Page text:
Known in the United Kingdom, Ireland, Australia and Canada as “Pancake Tuesday”, Estonians celebrate Shrove Tuesday or Vastlapäev instead – and tons of buns with whipped cream are consumed.*
As elsewhere, this movable festival is determined by Easter and originates from the Christian calendar. The expression “Shrove Tuesday” comes from the word “shrive”, meaning “absolve”, and its meaning was to make a special point of self-examination by Christians – of considering what wrongs they need to repent and what amendments of life or areas of spiritual growth they especially need to “ask God’s help in dealing with”.
As Estonians have never been particularly religious – Estonia was one of the last corners of medieval Europe to be Christianised in the 13th century – Vastlapäev has always been related to entertainment and anticipation of spring, instead.
Traditionally, people went sledging and danced in the evening on Vastlapäev. According to old beliefs, sledging was important – the longer the slide, the longer the stem of flax would be in the fields during the next summer. Slides were taken on a linen bag or a handful of flax, later on sledges and sleighs.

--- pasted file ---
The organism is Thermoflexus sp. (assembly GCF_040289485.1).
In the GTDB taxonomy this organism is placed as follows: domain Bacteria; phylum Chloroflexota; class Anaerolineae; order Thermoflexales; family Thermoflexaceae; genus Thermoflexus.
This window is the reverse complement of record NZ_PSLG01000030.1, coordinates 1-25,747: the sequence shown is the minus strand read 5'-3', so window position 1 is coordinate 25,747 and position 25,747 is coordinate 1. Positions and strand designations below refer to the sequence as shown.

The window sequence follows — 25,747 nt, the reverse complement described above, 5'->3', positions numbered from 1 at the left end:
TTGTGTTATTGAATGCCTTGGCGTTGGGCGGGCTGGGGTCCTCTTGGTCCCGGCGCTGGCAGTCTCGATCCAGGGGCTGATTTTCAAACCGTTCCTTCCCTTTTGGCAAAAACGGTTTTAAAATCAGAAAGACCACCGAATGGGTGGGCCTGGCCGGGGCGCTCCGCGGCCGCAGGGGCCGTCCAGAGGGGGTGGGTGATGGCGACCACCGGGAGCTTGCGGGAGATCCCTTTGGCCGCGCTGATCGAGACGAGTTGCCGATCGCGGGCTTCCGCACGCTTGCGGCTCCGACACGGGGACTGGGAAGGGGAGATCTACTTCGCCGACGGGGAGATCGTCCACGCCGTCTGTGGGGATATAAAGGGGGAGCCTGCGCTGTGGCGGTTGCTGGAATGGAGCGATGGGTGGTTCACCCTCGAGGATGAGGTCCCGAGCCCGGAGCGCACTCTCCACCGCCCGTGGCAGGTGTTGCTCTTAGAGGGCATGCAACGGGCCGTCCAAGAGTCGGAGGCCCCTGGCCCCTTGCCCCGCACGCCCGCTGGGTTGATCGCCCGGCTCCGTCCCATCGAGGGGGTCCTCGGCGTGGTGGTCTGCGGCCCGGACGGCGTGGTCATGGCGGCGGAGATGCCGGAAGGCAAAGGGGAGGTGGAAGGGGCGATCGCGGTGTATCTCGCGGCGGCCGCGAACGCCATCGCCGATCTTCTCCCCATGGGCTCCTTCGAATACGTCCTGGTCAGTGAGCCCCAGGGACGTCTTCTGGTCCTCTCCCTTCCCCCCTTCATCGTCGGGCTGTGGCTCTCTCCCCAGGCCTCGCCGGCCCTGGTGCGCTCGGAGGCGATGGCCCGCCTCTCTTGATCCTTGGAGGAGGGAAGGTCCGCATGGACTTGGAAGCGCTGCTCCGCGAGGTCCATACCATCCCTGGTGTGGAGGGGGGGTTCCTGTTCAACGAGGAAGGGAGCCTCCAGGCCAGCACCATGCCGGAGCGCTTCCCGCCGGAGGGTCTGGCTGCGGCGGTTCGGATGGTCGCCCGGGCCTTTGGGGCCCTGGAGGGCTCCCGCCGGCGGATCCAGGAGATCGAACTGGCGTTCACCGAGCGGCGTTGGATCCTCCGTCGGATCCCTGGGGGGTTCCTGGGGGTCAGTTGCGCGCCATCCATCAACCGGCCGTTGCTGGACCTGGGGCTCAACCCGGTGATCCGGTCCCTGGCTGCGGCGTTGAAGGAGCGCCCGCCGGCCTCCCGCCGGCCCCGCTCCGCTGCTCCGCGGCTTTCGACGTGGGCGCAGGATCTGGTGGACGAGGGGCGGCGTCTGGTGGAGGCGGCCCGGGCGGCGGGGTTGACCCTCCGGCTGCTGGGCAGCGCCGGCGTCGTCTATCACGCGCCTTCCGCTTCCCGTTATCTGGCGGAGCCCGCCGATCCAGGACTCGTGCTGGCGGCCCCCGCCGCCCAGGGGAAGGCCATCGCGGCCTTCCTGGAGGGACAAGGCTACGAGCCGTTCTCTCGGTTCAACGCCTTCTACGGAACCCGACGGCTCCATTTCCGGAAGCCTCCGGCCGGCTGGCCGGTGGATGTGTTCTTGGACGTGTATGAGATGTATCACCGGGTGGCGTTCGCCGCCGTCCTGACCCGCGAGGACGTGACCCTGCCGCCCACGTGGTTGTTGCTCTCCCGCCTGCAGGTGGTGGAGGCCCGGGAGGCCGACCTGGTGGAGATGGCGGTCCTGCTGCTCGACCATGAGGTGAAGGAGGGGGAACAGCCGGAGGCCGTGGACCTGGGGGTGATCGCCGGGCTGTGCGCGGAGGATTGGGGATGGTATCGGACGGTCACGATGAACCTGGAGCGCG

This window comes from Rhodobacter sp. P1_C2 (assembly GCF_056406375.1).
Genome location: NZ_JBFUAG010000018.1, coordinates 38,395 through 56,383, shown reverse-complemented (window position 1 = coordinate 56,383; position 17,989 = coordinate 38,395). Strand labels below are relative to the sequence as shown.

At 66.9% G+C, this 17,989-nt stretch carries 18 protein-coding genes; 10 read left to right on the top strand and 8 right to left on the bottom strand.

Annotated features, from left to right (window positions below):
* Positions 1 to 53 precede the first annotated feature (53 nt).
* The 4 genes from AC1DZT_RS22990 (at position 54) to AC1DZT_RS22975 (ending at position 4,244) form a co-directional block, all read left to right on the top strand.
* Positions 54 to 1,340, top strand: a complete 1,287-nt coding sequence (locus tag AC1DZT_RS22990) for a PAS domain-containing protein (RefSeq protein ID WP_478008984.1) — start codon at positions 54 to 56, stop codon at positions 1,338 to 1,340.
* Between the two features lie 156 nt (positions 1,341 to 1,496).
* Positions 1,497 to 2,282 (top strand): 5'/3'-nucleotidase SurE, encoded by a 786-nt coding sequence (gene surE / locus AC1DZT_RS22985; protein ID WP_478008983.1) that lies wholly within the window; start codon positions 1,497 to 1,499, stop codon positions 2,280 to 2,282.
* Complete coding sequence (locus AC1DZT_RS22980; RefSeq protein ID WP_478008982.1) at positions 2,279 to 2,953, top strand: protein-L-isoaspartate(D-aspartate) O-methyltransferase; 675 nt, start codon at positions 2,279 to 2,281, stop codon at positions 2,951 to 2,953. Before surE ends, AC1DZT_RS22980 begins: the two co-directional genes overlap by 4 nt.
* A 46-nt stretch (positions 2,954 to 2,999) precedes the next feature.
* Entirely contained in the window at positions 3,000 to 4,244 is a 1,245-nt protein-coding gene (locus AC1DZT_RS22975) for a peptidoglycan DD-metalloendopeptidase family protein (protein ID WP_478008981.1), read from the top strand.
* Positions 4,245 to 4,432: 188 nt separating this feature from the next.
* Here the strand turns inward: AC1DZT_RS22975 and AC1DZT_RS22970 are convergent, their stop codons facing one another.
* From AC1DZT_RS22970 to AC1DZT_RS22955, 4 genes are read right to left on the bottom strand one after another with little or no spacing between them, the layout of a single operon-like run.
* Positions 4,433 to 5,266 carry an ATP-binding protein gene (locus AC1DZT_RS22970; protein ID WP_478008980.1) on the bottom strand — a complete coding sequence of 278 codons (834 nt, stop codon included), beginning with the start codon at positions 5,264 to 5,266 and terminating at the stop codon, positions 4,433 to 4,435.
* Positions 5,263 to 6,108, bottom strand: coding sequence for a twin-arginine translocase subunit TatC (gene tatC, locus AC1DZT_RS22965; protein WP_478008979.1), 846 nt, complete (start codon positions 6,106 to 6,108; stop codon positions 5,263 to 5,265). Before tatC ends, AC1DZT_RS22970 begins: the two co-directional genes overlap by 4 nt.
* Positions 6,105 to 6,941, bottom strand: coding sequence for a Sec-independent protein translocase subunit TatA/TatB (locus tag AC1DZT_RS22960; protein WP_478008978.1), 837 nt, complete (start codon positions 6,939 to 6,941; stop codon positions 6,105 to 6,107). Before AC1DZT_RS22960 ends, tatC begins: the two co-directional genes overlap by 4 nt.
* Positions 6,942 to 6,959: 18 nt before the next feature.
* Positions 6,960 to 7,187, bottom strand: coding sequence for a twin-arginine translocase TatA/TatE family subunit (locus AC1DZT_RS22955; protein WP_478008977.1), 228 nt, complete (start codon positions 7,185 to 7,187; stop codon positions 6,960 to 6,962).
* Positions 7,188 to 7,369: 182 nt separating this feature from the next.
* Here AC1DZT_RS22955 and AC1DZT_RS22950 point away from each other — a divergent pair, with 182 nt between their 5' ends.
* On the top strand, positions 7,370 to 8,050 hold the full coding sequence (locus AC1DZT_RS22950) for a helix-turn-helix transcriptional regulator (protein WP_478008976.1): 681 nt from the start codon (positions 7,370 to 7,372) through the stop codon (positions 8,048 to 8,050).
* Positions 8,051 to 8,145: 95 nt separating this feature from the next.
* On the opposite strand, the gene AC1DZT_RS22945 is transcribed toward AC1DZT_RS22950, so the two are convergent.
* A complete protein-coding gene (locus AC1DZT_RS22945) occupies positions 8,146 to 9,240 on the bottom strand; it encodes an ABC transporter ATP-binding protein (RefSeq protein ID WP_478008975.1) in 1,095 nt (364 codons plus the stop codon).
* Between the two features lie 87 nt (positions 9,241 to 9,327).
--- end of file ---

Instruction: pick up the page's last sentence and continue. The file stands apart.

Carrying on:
Peculiar beliefs didn’t stop there: it was forbidden to light a fire or to spin lamb’s wool; it was advisable and customary to comb and cut hair – and if that wasn’t enough, one was not supposed to lick the fat from the fingers and not to clean their face after eating fatty pigs’ trotters (pig’s feet). Apparently, this would protect one from being cut with sharp instruments.
But there was plenty of entertainment. Humming tops were made of bones of pigs’ feet and there were competitions for the best humming top. Vastlapäev was also a holiday for women: they went to inns to have a drink to ensure long flax fibres and it was customary to drink from the bottle to symbolise the length of flax.
As for the cuisine – well, it was rustic. The traditional food was a soup of peas and beans, and boiled pigs’ trotter.
On these days, sledges and boards are still used for sliding by children. As for the flax, it is very rarely grown in Estonia now – there is no longer any flax processing industry in the country.
But there is one more modern tradition that still encapsulates both young and grown-ups on Vastlapäev – they all ingest tons of buns with whipped cream on this day.
Source: University of Tartu. Cover: Vastlakukkel (photo by Kaarel Mikkin). * This article was originally published on 9 February 2016.